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Breaking down news: Wiki wrath and post-Hitler Trump

The post-truth landscape just saw Wikipedia ban Daily Mail as a reference source and the first, inevitable signs of a Trump-Hitler comparison.

Written by Pratik Kanjilal |
February 11, 2017 1:33:32 am

The volunteer editors of Wikipedia constitute a fine example of the decentralised hive mind which the world will slowly come around to trusting, now that the political central nervous systems which run nation states are fraying at the synapses. And in their collective wisdom, these editors have banned the UK’s Daily Mail as a source of reference, on account of its “reputation for poor fact checking, sensationalism and flat-out fabrication”.

Wikipedia is a notable resister of post-truth, where the validity of facts is negotiated 24×7 by decentralised, open source editing. When the site launched in 2001, the world expected these editors to haul the site off hand over fist into the realm of mystery and imagination, but it has established a reputation as one of the most trustworthy repositories. And if they choose to abhor the imaginative exuberance of some journalism venues, we cannot complain. The Daily Mail remains a great entertainer, as always.

One more senior official of the Trump administration is trying to push the world even poster-truth than the laws of universe permit. Trump campaign boss Kellyanne Conway had already gained lifetime fame with her references to a “Bowling Green massacre” which never happened. This week, White House press guy Sean Spicer joined ranks with her to allude to another outrage which never happened, executed by foreign devils who never existed. He referred to terror attacks in Atlanta three times in a week but, as CNN was quick to point out, the last high-profile attack there was conducted by abortion clinic bomber Eric Rudolph, a white right-winger home-grown in Florida and discharged from the army for the trivial crime of smoking pot. He was taken into custody 21 years ago. A garbled version of America’s security history seems to afflict Trump’s team, which the Washington Post calls “the gang that can’t shoot straight”. Not just in body copy, but in a headline. American editors are having great fun with headlines these days. Last week, a front page New York Times headline had called the president a liar.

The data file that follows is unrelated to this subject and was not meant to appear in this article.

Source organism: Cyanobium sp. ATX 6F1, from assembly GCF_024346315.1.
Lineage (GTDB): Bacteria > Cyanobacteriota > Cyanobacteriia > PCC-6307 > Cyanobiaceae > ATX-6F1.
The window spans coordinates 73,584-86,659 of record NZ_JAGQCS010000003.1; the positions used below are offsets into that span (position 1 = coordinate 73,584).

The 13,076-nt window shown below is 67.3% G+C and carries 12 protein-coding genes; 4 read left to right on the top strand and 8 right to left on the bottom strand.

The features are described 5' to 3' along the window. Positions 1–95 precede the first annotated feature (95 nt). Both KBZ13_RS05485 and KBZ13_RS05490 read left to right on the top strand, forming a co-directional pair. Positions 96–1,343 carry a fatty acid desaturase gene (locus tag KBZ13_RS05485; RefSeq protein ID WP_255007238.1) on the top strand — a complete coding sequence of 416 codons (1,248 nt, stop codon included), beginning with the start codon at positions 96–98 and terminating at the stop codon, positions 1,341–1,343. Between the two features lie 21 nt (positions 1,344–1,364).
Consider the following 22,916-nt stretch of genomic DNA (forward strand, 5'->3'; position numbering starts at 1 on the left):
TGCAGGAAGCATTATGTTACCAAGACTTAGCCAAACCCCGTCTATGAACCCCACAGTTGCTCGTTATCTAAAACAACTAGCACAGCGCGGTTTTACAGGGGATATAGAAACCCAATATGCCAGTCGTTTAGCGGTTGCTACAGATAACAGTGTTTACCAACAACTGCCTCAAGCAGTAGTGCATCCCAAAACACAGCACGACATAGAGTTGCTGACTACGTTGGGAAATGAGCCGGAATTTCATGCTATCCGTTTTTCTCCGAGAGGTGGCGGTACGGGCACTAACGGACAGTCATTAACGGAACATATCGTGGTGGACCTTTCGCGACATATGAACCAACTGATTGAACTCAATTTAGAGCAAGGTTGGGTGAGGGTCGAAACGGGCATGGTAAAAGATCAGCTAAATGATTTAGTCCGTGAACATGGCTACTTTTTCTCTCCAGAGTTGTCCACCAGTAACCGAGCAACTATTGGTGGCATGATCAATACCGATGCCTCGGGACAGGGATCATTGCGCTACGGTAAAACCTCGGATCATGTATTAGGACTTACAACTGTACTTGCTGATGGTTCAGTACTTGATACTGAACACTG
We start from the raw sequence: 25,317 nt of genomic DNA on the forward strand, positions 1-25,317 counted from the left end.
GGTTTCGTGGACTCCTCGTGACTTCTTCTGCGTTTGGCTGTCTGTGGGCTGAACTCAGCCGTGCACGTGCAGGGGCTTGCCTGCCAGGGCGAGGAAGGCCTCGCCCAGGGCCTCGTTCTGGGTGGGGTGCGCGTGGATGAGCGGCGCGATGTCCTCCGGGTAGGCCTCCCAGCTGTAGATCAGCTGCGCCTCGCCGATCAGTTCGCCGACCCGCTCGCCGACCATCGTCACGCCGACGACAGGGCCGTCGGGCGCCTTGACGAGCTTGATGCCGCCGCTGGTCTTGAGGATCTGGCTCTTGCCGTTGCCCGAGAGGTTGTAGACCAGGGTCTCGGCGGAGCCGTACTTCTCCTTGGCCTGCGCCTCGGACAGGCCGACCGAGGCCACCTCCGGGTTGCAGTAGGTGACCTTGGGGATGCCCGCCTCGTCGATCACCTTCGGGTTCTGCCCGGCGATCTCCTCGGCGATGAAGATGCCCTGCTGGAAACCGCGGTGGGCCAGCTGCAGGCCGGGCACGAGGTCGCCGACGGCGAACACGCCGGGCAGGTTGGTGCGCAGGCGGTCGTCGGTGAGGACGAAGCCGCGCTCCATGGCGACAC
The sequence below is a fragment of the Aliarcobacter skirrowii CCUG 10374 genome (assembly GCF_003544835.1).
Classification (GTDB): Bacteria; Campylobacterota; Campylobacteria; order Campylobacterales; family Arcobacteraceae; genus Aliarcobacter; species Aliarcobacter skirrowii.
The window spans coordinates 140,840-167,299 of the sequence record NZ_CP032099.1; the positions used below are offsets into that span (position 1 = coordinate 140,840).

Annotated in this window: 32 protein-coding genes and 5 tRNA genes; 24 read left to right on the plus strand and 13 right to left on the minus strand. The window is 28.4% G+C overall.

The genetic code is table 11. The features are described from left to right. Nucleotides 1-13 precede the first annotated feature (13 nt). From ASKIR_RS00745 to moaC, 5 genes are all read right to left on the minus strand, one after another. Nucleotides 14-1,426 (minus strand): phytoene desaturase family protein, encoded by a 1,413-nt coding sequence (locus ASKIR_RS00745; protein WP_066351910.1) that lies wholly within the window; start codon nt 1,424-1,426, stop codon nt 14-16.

Spicer, whose job is mainly to defend the government when it makes itself ridiculous, is being trolled in a novel way on Venmo, a PayPal app which helps people pay and receive money, like when they split a restaurant bill. Some are donating him money to fund a hair transplant. Some are asking him for donations to buy anxiety medication because Spicer’s boss Trump “is a lunatic”. This is a public backlash to Spicer’s defence of Trump’s first hit job in the Middle East, a botched-up operation in Yemen in which a Navy SEAL was killed. Spicer’s argument: to question the operation would be to disrespect a dead soldier. We are quite used to this line, and it is interesting to learn that many Americans fall for the same rubbish.

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So many comparisons are being made between us and them that Sadanand Dhume has tried to discover what people really think with the most reliable device at hand — the internet poll. His question: What do you make of the argument that Narendra Modi and Donald Trump are similar? Available choices: “Obviously true” and “utterly false”. No grey areas here. No scope for black humour, either.

Meanwhile, in the American media, comparisons between the US under Trump and Germany under its most notorious chancellor, Hitler, are being seriously examined. The most remarkable work is journalist, researcher and author Ron Rosenbaum’s article titled “Against Normalisation” in the Los Angeles Review of Books, in which he draws on his own 1998 bestseller, Explaining Hitler: The Search for the Origins of His Evil. Rosenbaum had travelled and interviewed all over Europe for it, and remains one of the people who can explain why it is easy to mistake the arrival of a fascist government as a transient period of political buffoonery. Rosenbaum goes to the extent of saying that the drama playing out in America follows a script written in German: Mein Kampf.

In particular, Rosenbaum points to the relations between fascist leaders and the media, recalling the case of the Munich Post, about which Hitler had a persecution complex, and which was trashed by Nazi thugs in the course of the Beer Hall Putsch. It had had a running battle with Hitler for years, but it was forgotten until Rosenbaum found some issues in a library.This paper first reported that Hitler proposed a Final Solution — at that time, restricted to the Jews of Munich. Indeed, given that Mein Kampf had clearly outlined what Hitler wished to do about Jews, the economy, restrictive treaties and the imperative of Lebensraum in the east, it is amazing that his chancellorship was not bitterly resisted. Even the Americans were betting on him. Now, they find solace in Saturday Night Live, where Steve Bannon appears as the Grim Reaper and helps Trump prepare the world for war. With fightin’ words.

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